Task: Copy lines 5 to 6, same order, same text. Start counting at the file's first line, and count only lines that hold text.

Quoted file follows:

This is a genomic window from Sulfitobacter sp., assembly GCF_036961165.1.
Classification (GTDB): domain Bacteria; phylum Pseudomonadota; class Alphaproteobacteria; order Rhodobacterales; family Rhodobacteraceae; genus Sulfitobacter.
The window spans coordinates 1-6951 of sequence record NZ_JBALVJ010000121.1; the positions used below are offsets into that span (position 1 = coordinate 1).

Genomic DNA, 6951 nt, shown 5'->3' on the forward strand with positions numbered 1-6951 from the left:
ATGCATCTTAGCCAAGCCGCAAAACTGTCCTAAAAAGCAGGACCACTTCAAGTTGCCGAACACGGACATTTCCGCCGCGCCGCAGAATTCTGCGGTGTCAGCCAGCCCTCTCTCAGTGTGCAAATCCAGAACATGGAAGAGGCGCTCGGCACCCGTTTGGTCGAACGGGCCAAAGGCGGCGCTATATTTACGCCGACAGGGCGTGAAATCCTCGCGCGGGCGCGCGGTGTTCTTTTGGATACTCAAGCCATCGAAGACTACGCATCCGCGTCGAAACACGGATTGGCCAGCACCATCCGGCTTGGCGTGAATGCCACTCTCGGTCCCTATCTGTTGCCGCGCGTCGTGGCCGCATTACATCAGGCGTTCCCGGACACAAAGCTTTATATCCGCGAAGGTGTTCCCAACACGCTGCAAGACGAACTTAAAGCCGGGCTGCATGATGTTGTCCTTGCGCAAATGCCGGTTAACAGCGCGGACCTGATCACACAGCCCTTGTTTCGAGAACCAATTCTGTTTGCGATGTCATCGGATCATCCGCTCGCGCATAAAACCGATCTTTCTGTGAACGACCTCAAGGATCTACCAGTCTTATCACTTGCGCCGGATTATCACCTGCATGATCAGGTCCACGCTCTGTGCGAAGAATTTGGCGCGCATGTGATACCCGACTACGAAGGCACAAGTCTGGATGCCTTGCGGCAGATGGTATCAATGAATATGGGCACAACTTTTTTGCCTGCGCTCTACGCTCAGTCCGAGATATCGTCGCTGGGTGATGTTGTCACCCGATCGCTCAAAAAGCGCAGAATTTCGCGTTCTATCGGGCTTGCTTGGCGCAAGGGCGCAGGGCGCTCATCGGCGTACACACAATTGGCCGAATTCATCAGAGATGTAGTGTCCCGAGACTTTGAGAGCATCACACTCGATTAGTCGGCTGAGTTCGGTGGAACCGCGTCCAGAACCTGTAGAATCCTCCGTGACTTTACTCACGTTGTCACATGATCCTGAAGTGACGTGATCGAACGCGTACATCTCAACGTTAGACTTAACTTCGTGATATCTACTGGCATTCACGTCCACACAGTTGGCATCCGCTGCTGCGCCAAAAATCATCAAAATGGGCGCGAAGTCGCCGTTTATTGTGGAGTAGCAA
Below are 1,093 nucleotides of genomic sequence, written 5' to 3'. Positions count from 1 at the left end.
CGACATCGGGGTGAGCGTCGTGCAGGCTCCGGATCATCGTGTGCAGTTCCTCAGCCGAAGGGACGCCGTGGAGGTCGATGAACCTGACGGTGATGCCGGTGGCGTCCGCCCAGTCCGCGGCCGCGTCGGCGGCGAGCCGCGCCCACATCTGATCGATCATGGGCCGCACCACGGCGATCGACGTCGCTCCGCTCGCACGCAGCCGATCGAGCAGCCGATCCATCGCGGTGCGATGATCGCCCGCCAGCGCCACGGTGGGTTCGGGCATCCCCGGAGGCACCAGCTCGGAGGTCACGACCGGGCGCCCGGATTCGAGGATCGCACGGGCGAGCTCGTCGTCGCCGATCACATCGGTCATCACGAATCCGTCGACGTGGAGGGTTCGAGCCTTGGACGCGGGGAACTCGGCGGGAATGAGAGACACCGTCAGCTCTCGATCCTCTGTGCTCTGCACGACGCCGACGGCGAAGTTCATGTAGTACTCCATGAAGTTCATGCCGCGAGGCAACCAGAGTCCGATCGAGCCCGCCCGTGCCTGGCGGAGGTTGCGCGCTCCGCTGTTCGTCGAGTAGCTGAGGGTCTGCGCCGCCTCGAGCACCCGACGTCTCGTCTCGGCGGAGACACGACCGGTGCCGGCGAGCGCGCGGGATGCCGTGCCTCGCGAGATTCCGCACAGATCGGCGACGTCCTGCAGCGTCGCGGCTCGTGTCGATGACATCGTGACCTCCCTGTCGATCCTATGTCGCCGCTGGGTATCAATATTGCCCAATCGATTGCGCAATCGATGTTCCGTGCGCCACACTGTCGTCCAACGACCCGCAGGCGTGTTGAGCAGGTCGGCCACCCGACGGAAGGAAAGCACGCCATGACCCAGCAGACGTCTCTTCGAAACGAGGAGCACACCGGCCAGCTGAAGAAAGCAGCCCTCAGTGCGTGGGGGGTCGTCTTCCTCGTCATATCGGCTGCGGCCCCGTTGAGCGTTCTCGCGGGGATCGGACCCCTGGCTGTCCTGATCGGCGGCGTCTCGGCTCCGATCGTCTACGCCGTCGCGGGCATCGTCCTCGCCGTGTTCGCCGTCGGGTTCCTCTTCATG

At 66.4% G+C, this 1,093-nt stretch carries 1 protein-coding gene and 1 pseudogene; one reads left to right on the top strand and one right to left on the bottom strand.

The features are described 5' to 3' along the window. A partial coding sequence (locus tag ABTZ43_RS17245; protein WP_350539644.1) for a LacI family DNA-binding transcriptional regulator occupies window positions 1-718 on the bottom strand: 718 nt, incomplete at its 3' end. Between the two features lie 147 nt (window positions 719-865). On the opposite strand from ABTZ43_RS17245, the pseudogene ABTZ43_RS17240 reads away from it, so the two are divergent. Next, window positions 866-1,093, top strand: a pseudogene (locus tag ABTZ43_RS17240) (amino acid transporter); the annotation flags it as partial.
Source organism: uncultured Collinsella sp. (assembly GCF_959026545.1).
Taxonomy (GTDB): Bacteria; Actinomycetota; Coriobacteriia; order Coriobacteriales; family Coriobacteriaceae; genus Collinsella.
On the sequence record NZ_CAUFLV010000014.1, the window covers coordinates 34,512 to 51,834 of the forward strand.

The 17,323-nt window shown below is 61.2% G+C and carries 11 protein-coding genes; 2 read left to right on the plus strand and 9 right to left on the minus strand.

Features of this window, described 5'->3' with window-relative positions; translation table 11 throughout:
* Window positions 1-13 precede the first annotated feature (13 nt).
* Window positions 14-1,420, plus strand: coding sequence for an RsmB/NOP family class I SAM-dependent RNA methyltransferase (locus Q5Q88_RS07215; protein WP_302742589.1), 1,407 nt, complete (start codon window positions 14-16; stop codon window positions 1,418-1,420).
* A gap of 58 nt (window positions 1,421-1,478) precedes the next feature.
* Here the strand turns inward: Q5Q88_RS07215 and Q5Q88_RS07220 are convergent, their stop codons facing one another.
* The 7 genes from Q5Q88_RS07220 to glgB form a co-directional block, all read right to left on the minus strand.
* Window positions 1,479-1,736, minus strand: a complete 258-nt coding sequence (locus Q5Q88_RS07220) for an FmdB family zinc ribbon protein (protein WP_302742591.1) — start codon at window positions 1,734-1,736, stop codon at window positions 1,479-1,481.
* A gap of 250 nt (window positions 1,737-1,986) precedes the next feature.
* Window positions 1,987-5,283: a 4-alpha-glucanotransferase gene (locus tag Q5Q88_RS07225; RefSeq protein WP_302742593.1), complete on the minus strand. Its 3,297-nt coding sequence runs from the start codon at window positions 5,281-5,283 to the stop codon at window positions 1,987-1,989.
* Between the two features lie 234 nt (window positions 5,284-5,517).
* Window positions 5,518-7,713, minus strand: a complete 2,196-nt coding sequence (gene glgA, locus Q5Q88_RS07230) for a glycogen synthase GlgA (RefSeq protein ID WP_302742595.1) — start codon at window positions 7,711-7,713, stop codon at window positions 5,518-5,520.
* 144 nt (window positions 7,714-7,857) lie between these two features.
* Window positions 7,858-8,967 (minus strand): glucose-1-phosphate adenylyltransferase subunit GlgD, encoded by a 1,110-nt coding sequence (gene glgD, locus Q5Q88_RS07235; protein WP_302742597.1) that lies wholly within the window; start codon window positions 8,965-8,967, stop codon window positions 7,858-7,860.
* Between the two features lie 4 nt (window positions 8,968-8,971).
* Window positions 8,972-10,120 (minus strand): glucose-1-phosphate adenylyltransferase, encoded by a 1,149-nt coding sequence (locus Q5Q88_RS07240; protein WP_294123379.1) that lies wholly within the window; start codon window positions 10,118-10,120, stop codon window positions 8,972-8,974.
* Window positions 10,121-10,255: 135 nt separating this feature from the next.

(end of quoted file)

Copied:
ATGCATCTTAGCCAAGCCGCAAAACTGTCCTAAAAAGCAGGACCACTTCAAGTTGCCGAACACGGACATTTCCGCCGCGCCGCAGAATTCTGCGGTGTCAGCCAGCCCTCTCTCAGTGTGCAAATCCAGAACATGGAAGAGGCGCTCGGCACCCGTTTGGTCGAACGGGCCAAAGGCGGCGCTATATTTACGCCGACAGGGCGTGAAATCCTCGCGCGGGCGCGCGGTGTTCTTTTGGATACTCAAGCCATCGAAGACTACGCATCCGCGTCGAAACACGGATTGGCCAGCACCATCCGGCTTGGCGTGAATGCCACTCTCGGTCCCTATCTGTTGCCGCGCGTCGTGGCCGCATTACATCAGGCGTTCCCGGACACAAAGCTTTATATCCGCGAAGGTGTTCCCAACACGCTGCAAGACGAACTTAAAGCCGGGCTGCATGATGTTGTCCTTGCGCAAATGCCGGTTAACAGCGCGGACCTGATCACACAGCCCTTGTTTCGAGAACCAATTCTGTTTGCGATGTCATCGGATCATCCGCTCGCGCATAAAACCGATCTTTCTGTGAACGACCTCAAGGATCTACCAGTCTTATCACTTGCGCCGGATTATCACCTGCATGATCAGGTCCACGCTCTGTGCGAAGAATTTGGCGCGCATGTGATACCCGACTACGAAGGCACAAGTCTGGATGCCTTGCGGCAGATGGTATCAATGAATATGGGCACAACTTTTTTGCCTGCGCTCTACGCTCAGTCCGAGATATCGTCGCTGGGTGATGTTGTCACCCGATCGCTCAAAAAGCGCAGAATTTCGCGTTCTATCGGGCTTGCTTGGCGCAAGGGCGCAGGGCGCTCATCGGCGTACACACAATTGGCCGAATTCATCAGAGATGTAGTGTCCCGAGACTTTGAGAGCATCACACTCGATTAGTCGGCTGAGTTCGGTGGAACCGCGTCCAGAACCTGTAGAATCCTCCGTGACTTTACTCACGTTGTCACATGATCCTGAAGTGACGTGATCGAACGCGTACATCTCAACGTTAGACTTAACTTCGTGATATCTACTGGCATTCACGTCCACACAGTTGGCATCCGCTGCTGCGCCAAAAATCATCAAAATGGGCGCGAAGTCGCCGTTTATTGTGGAGTAGCAA
Below are 1,093 nucleotides of genomic sequence, written 5' to 3'. Positions count from 1 at the left end.